Unless one of your hobbies is collecting rare comic books, your college textbooks are probably some of the most expensive books you’ve ever purchased in your life. Decisions about what to do with these books can be very difficult to make, and they often lead us to hold on to our textbooks long after they’ve outlived their usefulness.

While I did not keep all of my college textbooks, I held on to a significant number of them for nearly a decade (and two household moves) before I came to the realization that what I was holding on to “just in case” was nothing more than a waste of space.

When I finally went through my textbooks with the intention of getting rid of books I no longer needed, I discovered something. Of the 25+ books that I had been hauling around since graduation, there were only six that were actually worth keeping. Four of these books were novels that I have taken the time to re-read (all of which were from the science fiction seminar that I took during my first college semester), and the other two were reference books that I (at the time) used frequently in my classroom. Since making the decision to leave the classroom, I have sold those two reference books at my local used bookstore.

If you’ve been thinking about getting rid of some of your own textbooks, here are some questions that might help with the process:

For those still in school…

  1. Is this book related to the degree/career I am currently pursuing?
  2. Does this book contain reference materials or information that will be useful to me in another class?
  3. Would I choose to use the contents of this book as evidence when writing an essay?
  4. Did I use this book outside of class?
  5. Did I actually bother reading the book for class?
  6. Did I enjoy this book enough to read it again for pleasure?

For those who are out of school and job hunting…

  1. Does this book contain reference materials that will be helpful to me in my future career?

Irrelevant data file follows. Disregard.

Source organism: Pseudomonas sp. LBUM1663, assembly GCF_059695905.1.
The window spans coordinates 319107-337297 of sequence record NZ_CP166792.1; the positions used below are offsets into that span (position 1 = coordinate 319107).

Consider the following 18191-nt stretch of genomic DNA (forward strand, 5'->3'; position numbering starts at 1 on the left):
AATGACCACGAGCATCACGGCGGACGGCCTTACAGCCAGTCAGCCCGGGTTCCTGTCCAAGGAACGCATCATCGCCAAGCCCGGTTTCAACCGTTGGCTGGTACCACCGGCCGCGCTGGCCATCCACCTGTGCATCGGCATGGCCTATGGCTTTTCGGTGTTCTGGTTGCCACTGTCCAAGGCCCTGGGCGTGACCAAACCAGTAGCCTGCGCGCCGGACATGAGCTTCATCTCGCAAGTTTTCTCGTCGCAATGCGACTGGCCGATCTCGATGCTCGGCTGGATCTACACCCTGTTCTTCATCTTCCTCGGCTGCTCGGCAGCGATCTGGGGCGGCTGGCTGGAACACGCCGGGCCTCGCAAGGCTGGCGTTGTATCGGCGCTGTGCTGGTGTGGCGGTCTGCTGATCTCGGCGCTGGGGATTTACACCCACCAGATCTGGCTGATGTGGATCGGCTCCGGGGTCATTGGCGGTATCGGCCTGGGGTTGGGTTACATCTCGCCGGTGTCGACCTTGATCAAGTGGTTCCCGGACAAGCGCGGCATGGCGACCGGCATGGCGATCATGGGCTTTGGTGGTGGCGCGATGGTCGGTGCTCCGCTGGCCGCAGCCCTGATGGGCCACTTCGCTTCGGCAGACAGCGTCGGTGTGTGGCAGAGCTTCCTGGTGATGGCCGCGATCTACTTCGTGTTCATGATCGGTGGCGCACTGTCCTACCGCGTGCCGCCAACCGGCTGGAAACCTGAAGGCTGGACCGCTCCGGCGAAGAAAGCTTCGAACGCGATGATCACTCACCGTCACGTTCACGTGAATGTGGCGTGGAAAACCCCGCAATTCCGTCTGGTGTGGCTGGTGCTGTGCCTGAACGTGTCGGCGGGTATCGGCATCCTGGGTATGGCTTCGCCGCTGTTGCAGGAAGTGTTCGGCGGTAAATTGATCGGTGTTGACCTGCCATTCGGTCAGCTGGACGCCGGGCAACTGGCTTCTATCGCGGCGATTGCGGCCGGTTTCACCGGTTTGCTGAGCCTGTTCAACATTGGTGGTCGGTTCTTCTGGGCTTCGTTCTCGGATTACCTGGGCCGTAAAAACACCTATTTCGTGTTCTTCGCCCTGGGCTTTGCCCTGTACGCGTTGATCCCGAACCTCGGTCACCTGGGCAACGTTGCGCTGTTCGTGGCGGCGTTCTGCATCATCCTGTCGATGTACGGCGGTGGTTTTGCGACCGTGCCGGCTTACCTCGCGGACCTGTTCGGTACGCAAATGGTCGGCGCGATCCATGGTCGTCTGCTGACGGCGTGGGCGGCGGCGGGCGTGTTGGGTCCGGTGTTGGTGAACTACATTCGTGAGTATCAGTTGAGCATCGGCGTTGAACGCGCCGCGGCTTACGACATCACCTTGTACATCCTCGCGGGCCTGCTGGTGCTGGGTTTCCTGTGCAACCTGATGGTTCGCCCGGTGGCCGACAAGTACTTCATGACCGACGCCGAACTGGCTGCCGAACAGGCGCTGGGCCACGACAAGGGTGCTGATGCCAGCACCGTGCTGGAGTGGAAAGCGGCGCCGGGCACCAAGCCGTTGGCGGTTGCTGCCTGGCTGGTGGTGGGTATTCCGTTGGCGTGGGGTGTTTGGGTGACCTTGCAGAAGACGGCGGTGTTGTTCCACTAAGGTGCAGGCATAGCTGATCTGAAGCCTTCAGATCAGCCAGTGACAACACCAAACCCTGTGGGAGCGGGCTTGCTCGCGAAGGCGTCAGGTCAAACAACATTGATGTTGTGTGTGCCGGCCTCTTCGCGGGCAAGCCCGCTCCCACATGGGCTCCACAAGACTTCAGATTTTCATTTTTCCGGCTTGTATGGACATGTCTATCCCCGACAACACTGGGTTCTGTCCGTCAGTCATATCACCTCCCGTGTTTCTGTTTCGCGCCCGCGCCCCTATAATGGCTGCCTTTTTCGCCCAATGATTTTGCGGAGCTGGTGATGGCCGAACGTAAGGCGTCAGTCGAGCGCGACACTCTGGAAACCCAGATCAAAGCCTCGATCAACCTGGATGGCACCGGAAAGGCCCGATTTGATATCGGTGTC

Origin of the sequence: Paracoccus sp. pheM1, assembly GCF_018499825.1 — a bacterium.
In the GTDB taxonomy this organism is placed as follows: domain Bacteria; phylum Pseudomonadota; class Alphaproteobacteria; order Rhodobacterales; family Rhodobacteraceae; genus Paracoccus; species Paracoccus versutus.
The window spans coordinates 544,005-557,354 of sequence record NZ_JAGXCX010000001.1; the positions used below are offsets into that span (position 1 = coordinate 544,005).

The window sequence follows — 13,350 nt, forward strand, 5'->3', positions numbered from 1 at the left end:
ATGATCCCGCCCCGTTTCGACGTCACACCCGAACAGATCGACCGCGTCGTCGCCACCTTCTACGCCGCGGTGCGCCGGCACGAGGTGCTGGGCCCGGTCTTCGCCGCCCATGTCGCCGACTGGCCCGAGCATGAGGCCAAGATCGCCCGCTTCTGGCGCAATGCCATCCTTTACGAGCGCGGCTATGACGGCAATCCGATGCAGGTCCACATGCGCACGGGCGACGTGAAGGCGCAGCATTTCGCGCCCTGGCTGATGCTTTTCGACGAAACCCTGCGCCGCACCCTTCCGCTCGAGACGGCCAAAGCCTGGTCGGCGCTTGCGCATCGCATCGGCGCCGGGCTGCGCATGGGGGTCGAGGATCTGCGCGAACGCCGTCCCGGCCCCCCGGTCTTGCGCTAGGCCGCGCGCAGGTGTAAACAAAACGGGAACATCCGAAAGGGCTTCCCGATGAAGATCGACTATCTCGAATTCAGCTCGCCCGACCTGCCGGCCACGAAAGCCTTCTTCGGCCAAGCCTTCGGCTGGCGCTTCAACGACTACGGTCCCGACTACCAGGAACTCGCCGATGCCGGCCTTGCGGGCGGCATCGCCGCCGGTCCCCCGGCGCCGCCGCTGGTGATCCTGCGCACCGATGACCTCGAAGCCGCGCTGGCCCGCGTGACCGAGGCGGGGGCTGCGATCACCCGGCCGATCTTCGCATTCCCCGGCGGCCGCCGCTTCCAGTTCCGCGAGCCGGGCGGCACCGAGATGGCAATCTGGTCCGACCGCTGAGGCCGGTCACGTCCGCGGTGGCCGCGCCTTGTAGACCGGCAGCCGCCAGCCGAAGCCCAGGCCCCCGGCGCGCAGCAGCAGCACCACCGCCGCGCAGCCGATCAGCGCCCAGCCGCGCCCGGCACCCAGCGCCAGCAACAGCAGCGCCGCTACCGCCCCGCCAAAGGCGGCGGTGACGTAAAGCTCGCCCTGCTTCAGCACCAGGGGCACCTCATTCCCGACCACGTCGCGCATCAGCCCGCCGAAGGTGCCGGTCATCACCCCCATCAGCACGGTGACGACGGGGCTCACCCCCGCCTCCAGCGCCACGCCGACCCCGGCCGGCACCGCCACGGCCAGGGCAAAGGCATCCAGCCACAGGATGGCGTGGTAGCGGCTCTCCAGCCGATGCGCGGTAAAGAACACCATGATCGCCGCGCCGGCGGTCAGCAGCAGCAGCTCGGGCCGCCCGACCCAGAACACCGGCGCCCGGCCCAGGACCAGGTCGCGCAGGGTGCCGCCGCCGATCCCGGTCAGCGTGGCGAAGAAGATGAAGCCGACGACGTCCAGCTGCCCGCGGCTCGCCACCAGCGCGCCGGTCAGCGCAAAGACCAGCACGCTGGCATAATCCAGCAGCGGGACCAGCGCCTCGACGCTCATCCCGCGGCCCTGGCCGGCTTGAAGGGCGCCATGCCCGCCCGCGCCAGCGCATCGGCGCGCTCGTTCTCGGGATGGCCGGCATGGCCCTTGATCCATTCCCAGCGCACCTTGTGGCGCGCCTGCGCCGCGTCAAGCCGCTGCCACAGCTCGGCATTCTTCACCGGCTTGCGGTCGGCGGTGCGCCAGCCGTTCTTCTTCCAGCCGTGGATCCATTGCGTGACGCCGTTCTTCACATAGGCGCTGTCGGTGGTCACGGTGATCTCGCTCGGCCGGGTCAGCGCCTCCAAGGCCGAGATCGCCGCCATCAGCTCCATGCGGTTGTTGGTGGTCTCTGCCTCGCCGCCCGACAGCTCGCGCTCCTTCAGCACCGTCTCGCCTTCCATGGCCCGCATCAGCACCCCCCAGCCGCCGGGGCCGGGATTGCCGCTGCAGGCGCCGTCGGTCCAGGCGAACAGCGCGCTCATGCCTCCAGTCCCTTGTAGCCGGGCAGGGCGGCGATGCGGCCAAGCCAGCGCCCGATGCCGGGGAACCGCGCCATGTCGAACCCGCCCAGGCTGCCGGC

2. Could this book be helpful to me in my job search?
  3. Did I enjoy this book enough to read it again for pleasure?

For those who have been in their career for 2+ years…

  1. Do I use this book on a regular (or even annual) basis?
  2. Is the information in this book in-date?
  3. Have the “best practices” outlined in this book changed since publication?
  4. Did I enjoy this book enough to read it again for pleasure?

If you are answering “no” to the vast majority of these questions, it’s probably time to let go of that textbook. Also, if a textbook contains out-of-date information, it should definitely be discarded (especially those related to education, medicine, and law). You can always pick up the newest edition if it is a book you use frequently.

If you’ve decided not to keep a particular textbook, here’s a tip…don’t sell it back to your university’s bookstore. Yes, it is easy. It can also be a ripoff.

While it’s definitely worthwhile to see what the university is willing to pay for your used textbooks, I highly recommend taking the time to do a little more research before accepting the first offer you’re given. Do you have a used bookstore in town? See what they’re willing to pay. Is someone in your dorm taking the same class next semester? They might be willing to buy your textbook at a slight discount (instead of paying the full bookstore price). You can also try to sell your textbooks through ebay.

Honestly, it’s not always easy to get rid of your textbooks. Not only were most of them ridiculously expensive (something which always makes me think twice when I go to get rid of things), but they can also function as physical reminders of some of your favorite college classes and memories.

It’s perfectly okay to want to hold on to your textbooks for sentimental reasons. Just make sure that you’re holding onto them because they are either useful, or they bring you pleasure. Don’t keep holding onto them just because they were expensive, or because you “might need them someday.”

Do you have any recommendations for great places to sell or donate college textbooks? If so, please leave a comment on this post to share your recommendations with our community.

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